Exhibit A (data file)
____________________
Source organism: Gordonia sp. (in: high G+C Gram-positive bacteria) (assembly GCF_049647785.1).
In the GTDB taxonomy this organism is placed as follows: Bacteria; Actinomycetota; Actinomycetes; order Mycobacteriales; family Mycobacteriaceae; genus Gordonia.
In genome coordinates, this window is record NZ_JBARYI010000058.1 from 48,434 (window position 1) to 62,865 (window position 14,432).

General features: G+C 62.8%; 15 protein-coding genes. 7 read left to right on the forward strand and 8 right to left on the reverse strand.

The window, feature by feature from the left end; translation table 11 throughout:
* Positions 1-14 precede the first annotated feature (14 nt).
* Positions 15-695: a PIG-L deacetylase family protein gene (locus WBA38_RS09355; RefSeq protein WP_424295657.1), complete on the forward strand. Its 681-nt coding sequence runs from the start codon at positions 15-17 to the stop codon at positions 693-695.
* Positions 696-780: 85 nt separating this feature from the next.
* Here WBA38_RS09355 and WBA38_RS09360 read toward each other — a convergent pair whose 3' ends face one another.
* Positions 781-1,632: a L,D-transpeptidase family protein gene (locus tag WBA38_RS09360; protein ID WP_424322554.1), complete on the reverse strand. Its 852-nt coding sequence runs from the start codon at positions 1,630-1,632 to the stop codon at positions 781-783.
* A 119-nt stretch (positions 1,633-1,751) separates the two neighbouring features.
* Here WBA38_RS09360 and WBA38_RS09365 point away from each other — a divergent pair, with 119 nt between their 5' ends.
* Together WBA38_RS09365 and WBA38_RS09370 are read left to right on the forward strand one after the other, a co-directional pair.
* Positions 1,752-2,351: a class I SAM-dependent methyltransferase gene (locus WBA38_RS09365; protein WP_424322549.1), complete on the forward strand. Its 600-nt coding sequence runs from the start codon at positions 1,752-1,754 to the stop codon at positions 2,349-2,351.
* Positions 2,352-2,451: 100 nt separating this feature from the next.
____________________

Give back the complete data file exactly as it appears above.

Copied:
Source organism: Gordonia sp. (in: high G+C Gram-positive bacteria) (assembly GCF_049647785.1).
In the GTDB taxonomy this organism is placed as follows: Bacteria; Actinomycetota; Actinomycetes; order Mycobacteriales; family Mycobacteriaceae; genus Gordonia.
In genome coordinates, this window is record NZ_JBARYI010000058.1 from 48,434 (window position 1) to 62,865 (window position 14,432).

General features: G+C 62.8%; 15 protein-coding genes. 7 read left to right on the forward strand and 8 right to left on the reverse strand.

The window, feature by feature from the left end; translation table 11 throughout:
* Positions 1-14 precede the first annotated feature (14 nt).
* Positions 15-695: a PIG-L deacetylase family protein gene (locus WBA38_RS09355; RefSeq protein WP_424295657.1), complete on the forward strand. Its 681-nt coding sequence runs from the start codon at positions 15-17 to the stop codon at positions 693-695.
* Positions 696-780: 85 nt separating this feature from the next.
* Here WBA38_RS09355 and WBA38_RS09360 read toward each other — a convergent pair whose 3' ends face one another.
* Positions 781-1,632: a L,D-transpeptidase family protein gene (locus tag WBA38_RS09360; protein ID WP_424322554.1), complete on the reverse strand. Its 852-nt coding sequence runs from the start codon at positions 1,630-1,632 to the stop codon at positions 781-783.
* A 119-nt stretch (positions 1,633-1,751) separates the two neighbouring features.
* Here WBA38_RS09360 and WBA38_RS09365 point away from each other — a divergent pair, with 119 nt between their 5' ends.
* Together WBA38_RS09365 and WBA38_RS09370 are read left to right on the forward strand one after the other, a co-directional pair.
* Positions 1,752-2,351: a class I SAM-dependent methyltransferase gene (locus WBA38_RS09365; protein WP_424322549.1), complete on the forward strand. Its 600-nt coding sequence runs from the start codon at positions 1,752-1,754 to the stop codon at positions 2,349-2,351.
* Positions 2,352-2,451: 100 nt separating this feature from the next.